It was more a proof-of-concept of the technology I'm working on, but I think it's worth checking out (it's free to download). I think you will start to see a lot more cool implementations of ARKit/ARCore that integrate with CNN's and do new and unique things.
Edit: 20k downloads in first week, I haven't bothered to market it though.
Used to make little films with my kids using After Effects - here's one - https://youtu.be/IRyy2BhbuaU
They love it but it's quite slow and painstaking. Instant AR version would be amazing.
Are you planning to release it for android?
or any similar apps for android ?
It's called Rainbrow and it uses the iPhone X's face-tracking capabilities to allow you to play the game with your eyebrows. Not exactly an ARKit app in the traditional sense, but it makes use of ARKit API's. It's also free!
You might be interested in what we've been working on at Metaverse . The platform we're building allows non-programmers to create interactive content that leverages AR (our beta testers have already created over 30K experiences).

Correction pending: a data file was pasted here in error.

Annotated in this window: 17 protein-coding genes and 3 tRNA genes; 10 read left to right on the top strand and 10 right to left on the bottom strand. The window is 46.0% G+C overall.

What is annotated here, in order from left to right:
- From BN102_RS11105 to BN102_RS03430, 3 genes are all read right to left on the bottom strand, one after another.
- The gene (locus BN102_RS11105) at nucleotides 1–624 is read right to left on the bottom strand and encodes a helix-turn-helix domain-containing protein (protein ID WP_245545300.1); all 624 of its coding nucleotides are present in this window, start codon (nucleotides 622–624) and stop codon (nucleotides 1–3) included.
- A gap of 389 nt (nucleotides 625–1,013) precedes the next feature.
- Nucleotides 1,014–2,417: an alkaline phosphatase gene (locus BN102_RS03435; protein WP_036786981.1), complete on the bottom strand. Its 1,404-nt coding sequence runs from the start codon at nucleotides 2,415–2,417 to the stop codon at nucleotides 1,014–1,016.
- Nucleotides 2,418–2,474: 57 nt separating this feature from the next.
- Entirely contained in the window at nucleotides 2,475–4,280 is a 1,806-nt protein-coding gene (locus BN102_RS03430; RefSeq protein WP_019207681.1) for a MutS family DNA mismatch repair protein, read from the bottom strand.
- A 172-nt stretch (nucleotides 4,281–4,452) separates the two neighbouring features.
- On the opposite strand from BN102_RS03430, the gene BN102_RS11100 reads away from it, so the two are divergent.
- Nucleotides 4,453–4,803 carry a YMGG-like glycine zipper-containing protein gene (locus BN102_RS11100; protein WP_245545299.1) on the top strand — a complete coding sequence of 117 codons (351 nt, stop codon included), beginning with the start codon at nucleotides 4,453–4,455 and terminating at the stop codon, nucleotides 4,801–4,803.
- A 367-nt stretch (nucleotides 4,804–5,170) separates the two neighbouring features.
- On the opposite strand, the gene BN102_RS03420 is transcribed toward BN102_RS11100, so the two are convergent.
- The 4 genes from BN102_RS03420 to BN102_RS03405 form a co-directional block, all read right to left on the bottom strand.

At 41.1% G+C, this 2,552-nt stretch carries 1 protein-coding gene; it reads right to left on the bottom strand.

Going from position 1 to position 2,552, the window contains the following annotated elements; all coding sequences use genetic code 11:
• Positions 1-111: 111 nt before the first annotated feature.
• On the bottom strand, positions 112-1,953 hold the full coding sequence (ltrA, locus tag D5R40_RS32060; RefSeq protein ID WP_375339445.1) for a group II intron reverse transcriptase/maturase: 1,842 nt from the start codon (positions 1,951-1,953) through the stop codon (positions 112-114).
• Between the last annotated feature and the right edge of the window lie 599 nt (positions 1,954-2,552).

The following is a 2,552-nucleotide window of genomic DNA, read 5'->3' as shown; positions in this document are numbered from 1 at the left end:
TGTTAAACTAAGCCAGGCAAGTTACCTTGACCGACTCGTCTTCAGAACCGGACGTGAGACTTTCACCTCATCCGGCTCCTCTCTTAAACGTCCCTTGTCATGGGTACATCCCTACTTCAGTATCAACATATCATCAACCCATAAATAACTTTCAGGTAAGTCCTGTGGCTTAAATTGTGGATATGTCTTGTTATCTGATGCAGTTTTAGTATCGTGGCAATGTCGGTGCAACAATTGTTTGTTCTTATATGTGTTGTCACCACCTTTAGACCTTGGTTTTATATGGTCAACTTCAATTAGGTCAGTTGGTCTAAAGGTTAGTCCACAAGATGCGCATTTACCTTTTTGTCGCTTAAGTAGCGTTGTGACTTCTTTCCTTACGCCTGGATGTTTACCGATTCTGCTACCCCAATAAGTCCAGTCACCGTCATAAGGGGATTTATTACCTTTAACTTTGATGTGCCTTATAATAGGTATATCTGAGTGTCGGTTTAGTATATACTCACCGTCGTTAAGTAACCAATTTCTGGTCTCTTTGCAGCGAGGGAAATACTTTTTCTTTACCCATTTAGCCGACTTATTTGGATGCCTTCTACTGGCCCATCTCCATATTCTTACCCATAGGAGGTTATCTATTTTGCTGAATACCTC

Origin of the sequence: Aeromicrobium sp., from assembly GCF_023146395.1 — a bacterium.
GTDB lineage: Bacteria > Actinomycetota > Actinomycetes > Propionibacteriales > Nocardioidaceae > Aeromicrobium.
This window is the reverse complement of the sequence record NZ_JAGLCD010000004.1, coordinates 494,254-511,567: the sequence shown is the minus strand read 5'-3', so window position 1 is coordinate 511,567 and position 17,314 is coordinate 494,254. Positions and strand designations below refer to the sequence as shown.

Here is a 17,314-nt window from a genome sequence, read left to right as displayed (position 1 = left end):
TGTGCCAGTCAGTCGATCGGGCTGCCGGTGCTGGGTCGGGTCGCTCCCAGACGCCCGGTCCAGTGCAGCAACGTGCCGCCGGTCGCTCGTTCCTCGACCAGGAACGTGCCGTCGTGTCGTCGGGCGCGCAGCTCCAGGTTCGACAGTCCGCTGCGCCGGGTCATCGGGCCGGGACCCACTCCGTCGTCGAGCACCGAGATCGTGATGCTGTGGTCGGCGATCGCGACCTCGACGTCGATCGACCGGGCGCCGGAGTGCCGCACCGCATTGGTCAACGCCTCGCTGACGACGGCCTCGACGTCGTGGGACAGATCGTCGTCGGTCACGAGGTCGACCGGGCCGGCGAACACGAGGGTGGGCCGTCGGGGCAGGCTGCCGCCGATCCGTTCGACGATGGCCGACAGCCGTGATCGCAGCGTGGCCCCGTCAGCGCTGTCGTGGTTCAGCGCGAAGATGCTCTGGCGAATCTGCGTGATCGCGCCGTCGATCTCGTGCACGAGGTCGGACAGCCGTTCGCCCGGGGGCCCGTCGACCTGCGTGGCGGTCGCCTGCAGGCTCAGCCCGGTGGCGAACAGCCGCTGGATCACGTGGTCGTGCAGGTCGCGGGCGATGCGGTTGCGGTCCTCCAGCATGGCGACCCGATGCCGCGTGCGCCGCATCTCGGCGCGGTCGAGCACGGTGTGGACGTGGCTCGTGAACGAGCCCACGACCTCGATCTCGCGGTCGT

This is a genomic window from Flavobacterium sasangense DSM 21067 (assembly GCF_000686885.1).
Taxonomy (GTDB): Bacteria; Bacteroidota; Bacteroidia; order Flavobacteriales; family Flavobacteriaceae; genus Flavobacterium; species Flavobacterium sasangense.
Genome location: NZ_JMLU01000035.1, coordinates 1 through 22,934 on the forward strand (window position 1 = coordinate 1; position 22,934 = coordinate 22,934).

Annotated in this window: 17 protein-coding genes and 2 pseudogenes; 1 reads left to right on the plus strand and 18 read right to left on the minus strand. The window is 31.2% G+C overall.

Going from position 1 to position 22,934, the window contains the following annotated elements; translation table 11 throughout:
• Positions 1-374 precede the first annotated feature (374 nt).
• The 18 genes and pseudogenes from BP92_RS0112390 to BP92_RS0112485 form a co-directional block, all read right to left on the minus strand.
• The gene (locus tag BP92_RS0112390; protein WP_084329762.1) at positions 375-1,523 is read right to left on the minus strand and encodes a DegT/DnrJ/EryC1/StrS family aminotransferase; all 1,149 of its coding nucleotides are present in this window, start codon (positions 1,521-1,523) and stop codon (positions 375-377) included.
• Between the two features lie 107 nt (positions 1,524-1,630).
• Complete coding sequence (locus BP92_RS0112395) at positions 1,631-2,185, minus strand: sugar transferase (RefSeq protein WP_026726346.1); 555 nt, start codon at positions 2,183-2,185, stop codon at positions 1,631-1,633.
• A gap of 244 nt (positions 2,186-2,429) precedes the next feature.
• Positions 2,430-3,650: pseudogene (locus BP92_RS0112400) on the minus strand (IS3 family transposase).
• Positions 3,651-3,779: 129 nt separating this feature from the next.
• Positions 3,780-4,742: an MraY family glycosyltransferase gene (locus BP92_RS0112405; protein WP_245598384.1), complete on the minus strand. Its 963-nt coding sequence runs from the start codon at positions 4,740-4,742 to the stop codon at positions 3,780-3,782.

We’ve been at it for about a year and a half now and are still in beta, but it's being used by marketers, teachers, record labels, etc.  These people don’t know how to code (most of them don’t even know what ARKit is). They’re ordinary people  who now have access to a powerful tool that lets them try new things, play with new patterns, and leverage otherwise-inaccessible technologies to solve their own problems.
The long tail of Youtube brought us unboxing videos, Twitch, and Justin Bieber; we want to see what AR (and software, generally) begins to look like when ordinary people have the power to create. I think that's where the really cool stuff is going to be. Check out our Twitter account to see some of the awesome things people are making: https://twitter.com/metaverseapp
Adding AR to phones doesn't seem particularly interesting to me, though. Some technology is just a fad -- remember when people cared about ringtones? That's pretty much how I feel about snapchat filters, which seems to be the best use case people have found for anything close to AR. Pokemon go doesn't count (it's a GPS game).
I think ARKit is mostly a long play from apple to get people used to their API and prepared for when headsets come out.
Or are you just trolling?
I’ve seen them show up a bunch online and on Snapchat.
But, hey, you don't need a black and white marker to do it anymore, so I guess that's progress.
Contextual: you look at a flower with your AR glasses and it tells you the species.
No Context: you look at a flower and a dancing hotdog appears on it.
Kind of fun to see people having productive reasons to point their phones at paintings, though I'm sure it's giving some gallery operators conniptions ..